What funding sources are available for historic homes? Unfortunately, there is very limited funding available for privately owned historic homes. Most historic preservation grant programs are restricted to local governments or non-profit organizations. Please visit the Regional Resources section for additional information and links to funding programs in New England.

Where can I find information about historic wallpaper, architectural finishes, and historic objects? Historic New England maintains a collections and conservation facility in Haverhill, Massachusetts. Contact collection services staff for all questions regarding the conservation and care of historic wallpaper and wall coverings, textiles, furniture, and objects. Please call 617-994-4788 or email [email protected].

How can I date my house and its architectural features? Determining a likely date of construction for an old house usually requires both historical and architectural research. Your State Historic Preservation Office (SHPO) has architectural survey information documenting many historic properties; you should check with staff there to determine if your house has been inventoried as part of a comprehensive survey of historic resources in your community.

Historical documentary research that you can do yourself includes reviewing deed and probate information, tax records, city directories, and local histories. Your local library or historical society may also have other pertinent information, such as historic photographs or maps. Documentary research can be quite conclusive, but in some cases physical investigation will be necessary to supplement and/or corroborate the documentary evidence. The investigation of architectural fabric may require a more trained eye and some technical assistance from a preservation consultant (see above).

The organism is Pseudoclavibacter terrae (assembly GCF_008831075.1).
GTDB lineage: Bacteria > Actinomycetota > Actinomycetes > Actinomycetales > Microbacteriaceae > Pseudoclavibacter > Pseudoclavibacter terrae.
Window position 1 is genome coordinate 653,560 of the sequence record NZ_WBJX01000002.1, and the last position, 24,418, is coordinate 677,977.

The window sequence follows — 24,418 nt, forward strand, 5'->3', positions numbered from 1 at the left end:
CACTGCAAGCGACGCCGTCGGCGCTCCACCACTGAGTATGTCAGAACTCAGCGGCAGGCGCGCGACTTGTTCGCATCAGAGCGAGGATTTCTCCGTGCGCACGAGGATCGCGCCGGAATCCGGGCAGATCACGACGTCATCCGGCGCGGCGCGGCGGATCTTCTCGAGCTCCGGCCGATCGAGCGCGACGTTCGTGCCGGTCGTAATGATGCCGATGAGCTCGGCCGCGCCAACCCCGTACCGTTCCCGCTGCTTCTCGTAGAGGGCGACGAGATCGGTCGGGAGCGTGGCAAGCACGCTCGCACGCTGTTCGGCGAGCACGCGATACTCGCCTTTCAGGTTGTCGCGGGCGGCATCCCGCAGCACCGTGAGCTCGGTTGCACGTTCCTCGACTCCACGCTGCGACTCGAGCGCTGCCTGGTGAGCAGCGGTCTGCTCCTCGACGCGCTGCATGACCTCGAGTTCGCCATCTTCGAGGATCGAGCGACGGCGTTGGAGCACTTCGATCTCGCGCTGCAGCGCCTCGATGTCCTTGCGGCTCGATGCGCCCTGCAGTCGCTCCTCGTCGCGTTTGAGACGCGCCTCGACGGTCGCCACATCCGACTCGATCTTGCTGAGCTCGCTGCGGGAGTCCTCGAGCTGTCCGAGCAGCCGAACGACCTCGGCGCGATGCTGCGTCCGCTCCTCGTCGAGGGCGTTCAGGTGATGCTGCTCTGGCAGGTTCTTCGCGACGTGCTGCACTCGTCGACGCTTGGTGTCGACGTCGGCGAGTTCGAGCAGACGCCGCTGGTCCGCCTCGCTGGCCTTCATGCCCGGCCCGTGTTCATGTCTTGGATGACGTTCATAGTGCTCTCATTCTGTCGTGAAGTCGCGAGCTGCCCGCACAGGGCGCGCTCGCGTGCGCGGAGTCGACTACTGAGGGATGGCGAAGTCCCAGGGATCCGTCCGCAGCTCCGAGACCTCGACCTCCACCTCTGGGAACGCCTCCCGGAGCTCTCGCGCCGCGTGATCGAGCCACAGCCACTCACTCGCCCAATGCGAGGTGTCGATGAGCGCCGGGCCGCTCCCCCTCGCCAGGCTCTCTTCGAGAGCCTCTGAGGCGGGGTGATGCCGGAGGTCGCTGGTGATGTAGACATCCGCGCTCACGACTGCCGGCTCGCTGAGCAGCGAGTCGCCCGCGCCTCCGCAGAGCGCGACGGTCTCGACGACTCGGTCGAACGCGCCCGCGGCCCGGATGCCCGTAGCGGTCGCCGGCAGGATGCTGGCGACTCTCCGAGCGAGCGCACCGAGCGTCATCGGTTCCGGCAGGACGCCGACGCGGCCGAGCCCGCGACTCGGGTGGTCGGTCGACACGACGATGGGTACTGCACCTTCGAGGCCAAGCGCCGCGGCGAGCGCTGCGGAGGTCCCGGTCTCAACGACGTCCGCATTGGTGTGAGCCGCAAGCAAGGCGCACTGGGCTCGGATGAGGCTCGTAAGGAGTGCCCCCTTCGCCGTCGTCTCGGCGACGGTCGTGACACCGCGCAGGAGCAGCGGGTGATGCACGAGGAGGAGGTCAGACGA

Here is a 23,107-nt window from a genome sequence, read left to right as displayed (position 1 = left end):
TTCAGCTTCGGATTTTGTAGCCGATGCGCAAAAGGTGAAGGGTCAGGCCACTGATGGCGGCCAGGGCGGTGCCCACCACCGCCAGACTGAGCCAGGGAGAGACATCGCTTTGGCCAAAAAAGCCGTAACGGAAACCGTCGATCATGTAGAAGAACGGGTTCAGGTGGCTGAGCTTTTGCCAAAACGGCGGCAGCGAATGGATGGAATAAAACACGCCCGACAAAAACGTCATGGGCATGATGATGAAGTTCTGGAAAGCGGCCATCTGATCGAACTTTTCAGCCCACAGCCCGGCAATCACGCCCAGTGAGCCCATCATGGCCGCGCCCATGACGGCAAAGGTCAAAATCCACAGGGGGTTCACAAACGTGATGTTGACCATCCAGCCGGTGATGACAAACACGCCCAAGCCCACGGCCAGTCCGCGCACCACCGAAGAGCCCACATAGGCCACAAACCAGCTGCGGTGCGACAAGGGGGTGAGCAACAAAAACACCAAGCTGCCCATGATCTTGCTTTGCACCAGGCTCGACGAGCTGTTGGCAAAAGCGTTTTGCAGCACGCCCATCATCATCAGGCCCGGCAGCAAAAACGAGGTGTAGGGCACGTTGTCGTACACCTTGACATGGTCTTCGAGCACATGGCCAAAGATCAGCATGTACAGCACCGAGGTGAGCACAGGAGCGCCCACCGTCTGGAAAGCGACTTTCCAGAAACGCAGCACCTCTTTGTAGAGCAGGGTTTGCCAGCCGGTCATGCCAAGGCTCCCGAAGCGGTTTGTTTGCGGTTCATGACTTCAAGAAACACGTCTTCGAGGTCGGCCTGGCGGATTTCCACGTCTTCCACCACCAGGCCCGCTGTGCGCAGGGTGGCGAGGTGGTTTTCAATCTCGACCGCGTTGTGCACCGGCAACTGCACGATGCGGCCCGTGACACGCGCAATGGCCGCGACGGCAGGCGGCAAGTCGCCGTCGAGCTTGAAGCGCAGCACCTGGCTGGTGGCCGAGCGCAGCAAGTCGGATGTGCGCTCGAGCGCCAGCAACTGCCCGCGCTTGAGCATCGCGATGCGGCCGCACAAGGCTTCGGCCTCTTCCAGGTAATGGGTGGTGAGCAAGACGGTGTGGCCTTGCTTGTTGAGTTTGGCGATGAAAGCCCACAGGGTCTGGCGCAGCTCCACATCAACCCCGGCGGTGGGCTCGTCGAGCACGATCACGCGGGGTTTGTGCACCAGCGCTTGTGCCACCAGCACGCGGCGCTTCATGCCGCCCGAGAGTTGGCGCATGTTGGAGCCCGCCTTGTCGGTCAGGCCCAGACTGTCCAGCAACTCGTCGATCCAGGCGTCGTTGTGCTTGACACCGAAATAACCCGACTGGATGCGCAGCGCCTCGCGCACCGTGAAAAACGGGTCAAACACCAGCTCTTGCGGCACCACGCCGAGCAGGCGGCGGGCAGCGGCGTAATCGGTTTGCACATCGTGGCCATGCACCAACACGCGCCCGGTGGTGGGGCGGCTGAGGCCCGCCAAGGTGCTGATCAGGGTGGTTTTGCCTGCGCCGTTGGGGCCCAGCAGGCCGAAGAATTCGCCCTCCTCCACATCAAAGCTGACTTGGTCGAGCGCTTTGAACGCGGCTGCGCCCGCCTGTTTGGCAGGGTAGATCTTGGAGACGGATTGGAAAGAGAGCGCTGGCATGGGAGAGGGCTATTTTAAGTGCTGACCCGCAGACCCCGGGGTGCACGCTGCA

What is dendrochronology? Can I use it to date my house? Dendrochronology is a scientific method of dating wooden timbers based on the analysis of tree rings. By analyzing core samples, variations in the width of rings help scientists to determine the years during which a specific tree grew. These variations occur as a result of yearly rainfall and climactic conditions and tend to be consistent in a given region. Thus, overall patterns develop and these patterns help to form “master” reference chronologies for a given species of tree in the region.

After a master chronology is developed, tree-ring patterns from undated timbers can be matched with patterns in the existing chronology to determine the date of a specific timber. So far, master chronologies have been developed for red and white oak in eastern Massachusetts. Between 2001 and 2003 in conjunction with the Oxford Dendrochronology Laboratory, Historic New England developed chronologies that helped to date several important seventeenth-century houses in Massachusetts. For more information about dendrochronology, visit the National Oceanic and Atmospheric Administration’s Tree-Ring Databank, the Oxford Tree-Ring Laboratory, or the Oxford Dendrochronology Laboratory.